The forgotten treasure of the scientific glass artists Leopold Blaschka (1822-1895) and son Rudolf Blaschka (1857-1939)
The 19th Century is the age of the biology and zoological discoveries. Three-dimensional models are indispensable for demonstration and mediation of biological research results. But there is the question about the adequate material for building these models, especially when it comes to species which are as fragile as jellyfishes, sea anemones, polyps or even tiny protozoa which are only visible under a microscope. All material used so far, like wood, wax or plaster, is unsuitable for such kind of delicate species.
We are writing the year 1863. Leopold Blaschka decides to use a complicated, sensitive and brittle material to work with: GLASS. It is the beginning of a huge success. Between 1863 and 1890 thousands of glass models of marine invertebrates are crafted in the workshop of Leopold and his son Rudolf in Dresden, Germany. The Blaschka underwater wonder world finds its way into museums, universities and scientific institutions all over the world. Until today natural scientists are amazed and stunning about the morphological accuracy of the glass models up to every single detail. Father and son have a deep biological comprehension which they know to convert into a uniquely and not repeatable technique to create their glass models – a perfect fusion of art and natural science. The production of zoological models ends abrupt in 1890. After tough negotiations the Blaschka’s sign an exclusive contract with the Botanical Museum of the Harvard University, USA. From now on they create botanical models for Harvard only. At least this renowned collection grows up to more than 3000 models.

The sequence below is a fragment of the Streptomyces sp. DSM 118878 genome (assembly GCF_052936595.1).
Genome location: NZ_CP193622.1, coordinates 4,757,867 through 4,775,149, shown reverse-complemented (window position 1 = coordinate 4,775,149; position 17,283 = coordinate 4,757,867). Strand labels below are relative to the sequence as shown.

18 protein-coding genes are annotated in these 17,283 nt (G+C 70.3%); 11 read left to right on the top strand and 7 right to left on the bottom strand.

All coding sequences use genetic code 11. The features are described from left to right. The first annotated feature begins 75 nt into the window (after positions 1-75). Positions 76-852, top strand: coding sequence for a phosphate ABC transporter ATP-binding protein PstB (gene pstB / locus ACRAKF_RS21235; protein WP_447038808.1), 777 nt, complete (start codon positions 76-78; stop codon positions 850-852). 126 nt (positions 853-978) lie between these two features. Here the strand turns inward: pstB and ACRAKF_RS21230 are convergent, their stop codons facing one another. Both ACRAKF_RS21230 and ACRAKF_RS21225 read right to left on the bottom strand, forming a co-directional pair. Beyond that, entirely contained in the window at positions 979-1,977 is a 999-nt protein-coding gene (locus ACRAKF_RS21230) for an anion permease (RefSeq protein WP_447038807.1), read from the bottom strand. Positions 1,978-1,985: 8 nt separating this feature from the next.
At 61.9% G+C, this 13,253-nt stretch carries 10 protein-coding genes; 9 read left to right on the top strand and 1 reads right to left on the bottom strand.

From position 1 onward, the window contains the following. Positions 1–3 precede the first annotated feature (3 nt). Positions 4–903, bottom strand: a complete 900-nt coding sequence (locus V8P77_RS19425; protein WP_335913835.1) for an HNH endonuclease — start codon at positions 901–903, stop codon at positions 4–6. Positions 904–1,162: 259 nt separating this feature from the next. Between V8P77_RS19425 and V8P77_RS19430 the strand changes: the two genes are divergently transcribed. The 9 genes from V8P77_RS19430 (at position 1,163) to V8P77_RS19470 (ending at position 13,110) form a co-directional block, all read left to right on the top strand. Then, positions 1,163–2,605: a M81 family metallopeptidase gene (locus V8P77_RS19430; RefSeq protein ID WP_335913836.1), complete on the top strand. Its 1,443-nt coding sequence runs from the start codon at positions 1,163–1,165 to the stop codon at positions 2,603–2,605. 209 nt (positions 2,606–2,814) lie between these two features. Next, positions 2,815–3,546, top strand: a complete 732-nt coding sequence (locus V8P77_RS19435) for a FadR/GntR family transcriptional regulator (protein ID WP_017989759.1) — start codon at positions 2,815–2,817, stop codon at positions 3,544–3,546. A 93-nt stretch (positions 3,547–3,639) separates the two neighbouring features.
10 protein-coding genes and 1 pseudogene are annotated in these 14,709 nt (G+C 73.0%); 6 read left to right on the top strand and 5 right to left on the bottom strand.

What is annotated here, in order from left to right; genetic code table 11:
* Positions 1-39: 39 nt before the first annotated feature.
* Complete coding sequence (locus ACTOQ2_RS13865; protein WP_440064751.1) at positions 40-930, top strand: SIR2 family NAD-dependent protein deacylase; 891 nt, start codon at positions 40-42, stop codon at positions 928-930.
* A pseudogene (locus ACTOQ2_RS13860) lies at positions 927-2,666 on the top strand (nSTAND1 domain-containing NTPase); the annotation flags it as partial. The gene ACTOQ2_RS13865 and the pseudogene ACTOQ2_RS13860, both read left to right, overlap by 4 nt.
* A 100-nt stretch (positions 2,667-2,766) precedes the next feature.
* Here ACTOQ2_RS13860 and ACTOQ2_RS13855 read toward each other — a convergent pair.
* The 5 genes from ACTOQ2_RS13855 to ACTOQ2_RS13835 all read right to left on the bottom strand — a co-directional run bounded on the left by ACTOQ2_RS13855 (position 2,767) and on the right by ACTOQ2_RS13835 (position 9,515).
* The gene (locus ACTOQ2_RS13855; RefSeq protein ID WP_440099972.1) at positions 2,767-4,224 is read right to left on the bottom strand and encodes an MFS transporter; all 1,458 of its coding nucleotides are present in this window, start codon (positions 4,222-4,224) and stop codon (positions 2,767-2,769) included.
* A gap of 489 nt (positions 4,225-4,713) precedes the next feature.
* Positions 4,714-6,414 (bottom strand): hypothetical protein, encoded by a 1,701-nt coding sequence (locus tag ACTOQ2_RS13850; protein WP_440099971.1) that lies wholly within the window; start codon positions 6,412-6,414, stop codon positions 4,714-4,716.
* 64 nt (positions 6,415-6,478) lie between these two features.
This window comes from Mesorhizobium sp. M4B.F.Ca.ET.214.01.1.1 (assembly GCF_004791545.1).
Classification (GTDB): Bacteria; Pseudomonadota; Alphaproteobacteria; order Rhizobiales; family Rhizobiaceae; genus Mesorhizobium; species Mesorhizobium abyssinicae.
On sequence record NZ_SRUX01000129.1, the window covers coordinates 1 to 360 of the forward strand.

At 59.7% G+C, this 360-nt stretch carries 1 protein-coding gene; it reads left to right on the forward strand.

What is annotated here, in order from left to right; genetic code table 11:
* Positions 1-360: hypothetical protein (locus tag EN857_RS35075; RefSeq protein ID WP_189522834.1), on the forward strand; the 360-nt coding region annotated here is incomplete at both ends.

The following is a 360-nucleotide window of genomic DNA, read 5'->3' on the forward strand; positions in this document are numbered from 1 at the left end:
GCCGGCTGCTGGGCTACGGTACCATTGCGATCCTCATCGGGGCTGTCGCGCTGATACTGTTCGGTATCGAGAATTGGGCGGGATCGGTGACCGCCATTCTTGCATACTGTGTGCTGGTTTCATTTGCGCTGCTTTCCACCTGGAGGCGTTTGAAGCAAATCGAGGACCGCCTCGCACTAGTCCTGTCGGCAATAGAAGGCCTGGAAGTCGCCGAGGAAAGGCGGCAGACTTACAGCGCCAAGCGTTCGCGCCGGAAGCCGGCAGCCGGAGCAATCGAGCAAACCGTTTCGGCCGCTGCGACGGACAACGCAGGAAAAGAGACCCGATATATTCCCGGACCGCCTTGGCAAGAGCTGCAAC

In the rest of the world the phenomenon Blaschka gets into oblivion. The war does its remainder – most of the glass models are destroyed. The two Blaschka’s have no apprentices and no further descendants. Up till now, nobody knows how they really did it. Leopold and Rudolf Blaschka take the secret of their treasure into the grave.